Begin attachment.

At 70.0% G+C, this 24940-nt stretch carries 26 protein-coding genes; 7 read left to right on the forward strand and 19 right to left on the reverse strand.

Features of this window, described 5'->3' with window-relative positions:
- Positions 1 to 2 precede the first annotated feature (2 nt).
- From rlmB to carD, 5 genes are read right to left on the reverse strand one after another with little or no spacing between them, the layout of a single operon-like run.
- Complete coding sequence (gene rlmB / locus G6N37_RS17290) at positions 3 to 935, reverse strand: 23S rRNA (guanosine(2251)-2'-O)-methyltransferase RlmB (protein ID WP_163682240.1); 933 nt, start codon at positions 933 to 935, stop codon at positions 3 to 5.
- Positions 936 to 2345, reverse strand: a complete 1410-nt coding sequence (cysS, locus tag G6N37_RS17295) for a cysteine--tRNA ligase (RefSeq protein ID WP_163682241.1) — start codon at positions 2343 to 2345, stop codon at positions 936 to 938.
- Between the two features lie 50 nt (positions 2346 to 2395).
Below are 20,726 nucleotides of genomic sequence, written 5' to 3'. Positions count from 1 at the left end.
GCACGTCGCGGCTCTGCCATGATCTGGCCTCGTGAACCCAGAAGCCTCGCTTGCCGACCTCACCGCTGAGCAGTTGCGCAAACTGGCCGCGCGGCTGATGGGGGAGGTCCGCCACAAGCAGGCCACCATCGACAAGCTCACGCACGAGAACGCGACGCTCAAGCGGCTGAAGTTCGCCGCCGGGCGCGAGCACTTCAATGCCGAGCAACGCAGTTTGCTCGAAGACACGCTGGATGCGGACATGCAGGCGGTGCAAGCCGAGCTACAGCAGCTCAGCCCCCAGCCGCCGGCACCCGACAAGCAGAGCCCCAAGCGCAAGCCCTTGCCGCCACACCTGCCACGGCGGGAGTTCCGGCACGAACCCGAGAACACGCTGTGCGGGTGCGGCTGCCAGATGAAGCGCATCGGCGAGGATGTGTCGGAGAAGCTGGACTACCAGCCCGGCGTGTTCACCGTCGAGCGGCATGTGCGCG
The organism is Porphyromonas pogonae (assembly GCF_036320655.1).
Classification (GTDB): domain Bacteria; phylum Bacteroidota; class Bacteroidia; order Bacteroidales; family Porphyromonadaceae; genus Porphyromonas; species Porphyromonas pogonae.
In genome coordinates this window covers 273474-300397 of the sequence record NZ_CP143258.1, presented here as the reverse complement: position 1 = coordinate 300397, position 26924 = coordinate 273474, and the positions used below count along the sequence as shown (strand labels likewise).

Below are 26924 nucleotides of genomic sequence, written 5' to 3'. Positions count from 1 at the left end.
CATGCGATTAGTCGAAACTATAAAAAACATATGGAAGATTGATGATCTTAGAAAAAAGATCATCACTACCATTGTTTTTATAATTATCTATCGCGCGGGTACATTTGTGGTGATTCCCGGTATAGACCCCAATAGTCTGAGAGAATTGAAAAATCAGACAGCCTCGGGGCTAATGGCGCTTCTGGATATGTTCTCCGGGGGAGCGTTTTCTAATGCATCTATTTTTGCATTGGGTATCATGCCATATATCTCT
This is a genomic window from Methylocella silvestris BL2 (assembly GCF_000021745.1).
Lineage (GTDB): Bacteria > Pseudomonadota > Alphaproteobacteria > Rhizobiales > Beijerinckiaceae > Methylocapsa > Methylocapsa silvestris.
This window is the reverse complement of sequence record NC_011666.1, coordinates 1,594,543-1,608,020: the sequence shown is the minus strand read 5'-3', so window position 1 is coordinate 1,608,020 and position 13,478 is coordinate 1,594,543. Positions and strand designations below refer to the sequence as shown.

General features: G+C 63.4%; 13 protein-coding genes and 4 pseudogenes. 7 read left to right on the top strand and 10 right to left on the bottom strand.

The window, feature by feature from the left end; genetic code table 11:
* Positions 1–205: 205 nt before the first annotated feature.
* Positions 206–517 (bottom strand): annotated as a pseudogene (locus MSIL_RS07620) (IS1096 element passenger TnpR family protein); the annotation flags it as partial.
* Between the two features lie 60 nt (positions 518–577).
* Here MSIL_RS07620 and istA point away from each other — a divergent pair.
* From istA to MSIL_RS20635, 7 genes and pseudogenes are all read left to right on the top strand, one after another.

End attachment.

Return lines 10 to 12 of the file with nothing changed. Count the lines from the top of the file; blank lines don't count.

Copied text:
The organism is Porphyromonas pogonae (assembly GCF_036320655.1).
Classification (GTDB): domain Bacteria; phylum Bacteroidota; class Bacteroidia; order Bacteroidales; family Porphyromonadaceae; genus Porphyromonas; species Porphyromonas pogonae.
In genome coordinates this window covers 273474-300397 of the sequence record NZ_CP143258.1, presented here as the reverse complement: position 1 = coordinate 300397, position 26924 = coordinate 273474, and the positions used below count along the sequence as shown (strand labels likewise).